Judging both present conditions and future prospects in England as quite impossible for his work, Ouspensky prepared to emigrate. He announced his intention abruptly at his last wartime meeting in England, held at Lyne on 25 January 1941: in practical terms his senior cadre were tasked to keep Lyne going, and for their inner work to ‘stop thoughts’ (they might also, Ouspensky believed, derive some benefit from reading Monks of Athos by Dawkins). Asked if he would begin groups in America, Ouspensky unexpectedly responded that he could not foresee conditions in a continent which he had visited ‘only in previous incarnations’. Six days later, on 31 January 1941, he sailed from Liverpool for New York on the S.S. Georgic, leaving behind him virtually all his disconcerted pupils.
Ouspensky’s six years in America were notable chiefly for the calamitous decay in his health, hopes, and integrity. He arrived in New York in March 1941 approximately on his sixty-third birthday, accompanied by a recent adherent the bravura writer Rodney Collin-Smith. Mme Ouspensky and her family had preceded him. Ouspensky’s welcome was assured by his many influential contacts: a reception was given him at Miss Scott’s apartment; a New York studio was found for him on 79th Street; and Marie Seton (independently in America) was engaged as his private secretary.
New York: 1941
In attracting new pupils, Ouspensky could capitalise on his stature as author of Tertium Organum and New Model. He had nevertheless to take account of entrenched Oragean followers (including Mr and Mrs Nott, Muriel Draper, Jessmin Howarth, William Welch and Willem A. Nyland). At an early exploratory meeting with twenty of the Orage group in Muriel Draper’s house on Madison Avenue. Ouspensky showed more resolution than tact: he insisted Beelzebub not be discussed; that ‘Gurdjieff was wrong’; and that he would leave for California if the group succeeded in extricating Gurdjieff to New York. Generally the group was unimpressed, judging Ouspensky to be over-intellectual, pretentious, and lacking in real authority. Only a minority, encouraged by C. S. Nott, accepted Ouspensky provisionally and faute de mieux; from these Ouspensky scrupulously refused money, insisting it be sent to Gurdjieff in Paris.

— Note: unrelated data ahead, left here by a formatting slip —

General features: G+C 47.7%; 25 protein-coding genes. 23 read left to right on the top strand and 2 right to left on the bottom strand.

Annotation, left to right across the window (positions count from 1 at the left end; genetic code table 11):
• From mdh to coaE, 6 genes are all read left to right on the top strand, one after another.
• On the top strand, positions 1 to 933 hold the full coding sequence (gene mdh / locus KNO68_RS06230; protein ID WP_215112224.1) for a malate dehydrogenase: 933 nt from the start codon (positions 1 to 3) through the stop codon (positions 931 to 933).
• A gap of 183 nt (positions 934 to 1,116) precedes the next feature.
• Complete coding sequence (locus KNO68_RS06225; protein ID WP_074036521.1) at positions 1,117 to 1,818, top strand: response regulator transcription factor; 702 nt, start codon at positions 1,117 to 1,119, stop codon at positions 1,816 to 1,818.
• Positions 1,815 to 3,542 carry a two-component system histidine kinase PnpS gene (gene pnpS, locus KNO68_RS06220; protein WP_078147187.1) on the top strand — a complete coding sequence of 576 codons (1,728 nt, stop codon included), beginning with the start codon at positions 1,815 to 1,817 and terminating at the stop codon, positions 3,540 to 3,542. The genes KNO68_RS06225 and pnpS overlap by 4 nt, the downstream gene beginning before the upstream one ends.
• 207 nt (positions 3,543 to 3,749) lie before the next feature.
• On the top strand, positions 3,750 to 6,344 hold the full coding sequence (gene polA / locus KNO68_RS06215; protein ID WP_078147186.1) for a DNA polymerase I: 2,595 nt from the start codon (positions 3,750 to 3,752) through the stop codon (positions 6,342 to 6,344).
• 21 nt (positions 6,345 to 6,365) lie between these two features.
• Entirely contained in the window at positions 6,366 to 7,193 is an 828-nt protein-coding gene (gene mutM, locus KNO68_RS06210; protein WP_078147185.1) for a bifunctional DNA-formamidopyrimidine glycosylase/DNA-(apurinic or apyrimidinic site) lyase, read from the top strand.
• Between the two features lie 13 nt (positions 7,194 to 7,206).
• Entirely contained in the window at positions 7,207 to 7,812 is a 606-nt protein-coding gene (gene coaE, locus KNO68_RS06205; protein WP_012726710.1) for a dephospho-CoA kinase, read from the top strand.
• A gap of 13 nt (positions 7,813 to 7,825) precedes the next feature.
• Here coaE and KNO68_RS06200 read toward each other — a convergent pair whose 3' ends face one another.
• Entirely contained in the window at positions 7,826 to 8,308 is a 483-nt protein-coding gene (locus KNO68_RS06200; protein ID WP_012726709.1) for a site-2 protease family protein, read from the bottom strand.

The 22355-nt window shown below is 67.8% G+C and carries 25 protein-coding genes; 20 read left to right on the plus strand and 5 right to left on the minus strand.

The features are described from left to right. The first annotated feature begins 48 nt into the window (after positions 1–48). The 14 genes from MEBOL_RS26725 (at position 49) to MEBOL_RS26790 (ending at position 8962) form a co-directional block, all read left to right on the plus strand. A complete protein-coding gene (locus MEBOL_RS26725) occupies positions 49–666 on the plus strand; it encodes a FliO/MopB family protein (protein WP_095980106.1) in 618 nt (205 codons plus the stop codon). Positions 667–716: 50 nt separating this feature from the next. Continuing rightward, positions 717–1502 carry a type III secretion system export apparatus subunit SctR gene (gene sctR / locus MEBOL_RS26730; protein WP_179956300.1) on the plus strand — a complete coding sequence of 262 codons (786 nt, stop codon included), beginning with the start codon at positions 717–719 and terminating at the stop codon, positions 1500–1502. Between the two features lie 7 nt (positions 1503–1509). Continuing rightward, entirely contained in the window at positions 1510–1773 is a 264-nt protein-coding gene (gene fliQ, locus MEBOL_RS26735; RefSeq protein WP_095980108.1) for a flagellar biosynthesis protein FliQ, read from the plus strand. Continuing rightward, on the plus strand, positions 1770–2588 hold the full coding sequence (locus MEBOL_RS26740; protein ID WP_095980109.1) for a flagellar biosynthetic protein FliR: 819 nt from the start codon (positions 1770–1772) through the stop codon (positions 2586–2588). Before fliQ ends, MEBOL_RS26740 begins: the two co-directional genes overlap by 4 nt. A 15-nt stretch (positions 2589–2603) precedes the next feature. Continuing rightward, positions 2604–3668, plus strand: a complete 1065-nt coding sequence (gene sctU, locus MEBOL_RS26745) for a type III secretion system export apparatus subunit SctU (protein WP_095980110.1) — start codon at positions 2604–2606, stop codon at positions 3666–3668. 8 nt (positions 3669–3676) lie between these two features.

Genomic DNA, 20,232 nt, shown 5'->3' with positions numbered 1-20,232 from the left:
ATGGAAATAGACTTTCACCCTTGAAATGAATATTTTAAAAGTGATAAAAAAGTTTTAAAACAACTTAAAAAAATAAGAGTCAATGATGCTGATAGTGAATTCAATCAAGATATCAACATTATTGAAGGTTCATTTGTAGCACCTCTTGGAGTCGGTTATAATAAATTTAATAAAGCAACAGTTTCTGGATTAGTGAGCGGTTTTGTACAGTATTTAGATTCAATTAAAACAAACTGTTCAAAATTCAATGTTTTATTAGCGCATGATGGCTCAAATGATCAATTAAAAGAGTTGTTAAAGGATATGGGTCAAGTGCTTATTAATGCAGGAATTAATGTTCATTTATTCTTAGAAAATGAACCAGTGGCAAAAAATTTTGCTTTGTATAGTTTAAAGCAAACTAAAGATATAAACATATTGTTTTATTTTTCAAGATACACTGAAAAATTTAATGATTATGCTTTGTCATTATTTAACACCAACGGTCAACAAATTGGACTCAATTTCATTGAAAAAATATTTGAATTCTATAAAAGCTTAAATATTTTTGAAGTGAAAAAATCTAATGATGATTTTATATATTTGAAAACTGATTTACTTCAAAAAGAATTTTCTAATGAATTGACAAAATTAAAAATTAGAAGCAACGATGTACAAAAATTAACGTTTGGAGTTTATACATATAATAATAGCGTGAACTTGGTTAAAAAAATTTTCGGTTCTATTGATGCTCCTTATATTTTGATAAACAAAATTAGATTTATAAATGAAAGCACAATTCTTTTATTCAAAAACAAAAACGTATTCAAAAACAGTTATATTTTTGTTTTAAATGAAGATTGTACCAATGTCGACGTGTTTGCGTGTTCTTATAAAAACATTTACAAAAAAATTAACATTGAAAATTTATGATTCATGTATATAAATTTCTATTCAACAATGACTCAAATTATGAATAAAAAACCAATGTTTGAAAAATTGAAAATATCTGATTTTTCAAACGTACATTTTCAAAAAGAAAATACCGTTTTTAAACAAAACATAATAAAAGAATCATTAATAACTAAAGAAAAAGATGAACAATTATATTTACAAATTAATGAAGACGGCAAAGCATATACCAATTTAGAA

Helped by his wayward step-grandson Lonya, who gave public readings of the well-rehearsed Warwick Gardens lectures, Ouspensky gradually formed around his Oragean nucleus a new circle, whose first recorded meeting at 79th Street was on 10 June 1941. Within a month however he had further alienated the old core by his assertion – evoking painful memories – that Orage had forgotten much and invented much. Ouspensky’s own presentation of the System, even in his early years in America, proved flat and stale. Not only were his energies depleted by age, drink, and the debilitating East Coast climate, but he had lost all personal conviction. Of the forty-five people whom he gathered initially, only six remained at the end of 1941.
Portrait by Carl Van Vechten: © The Carl Van Vechten Trust)
Reproduced by kind permission of the Trust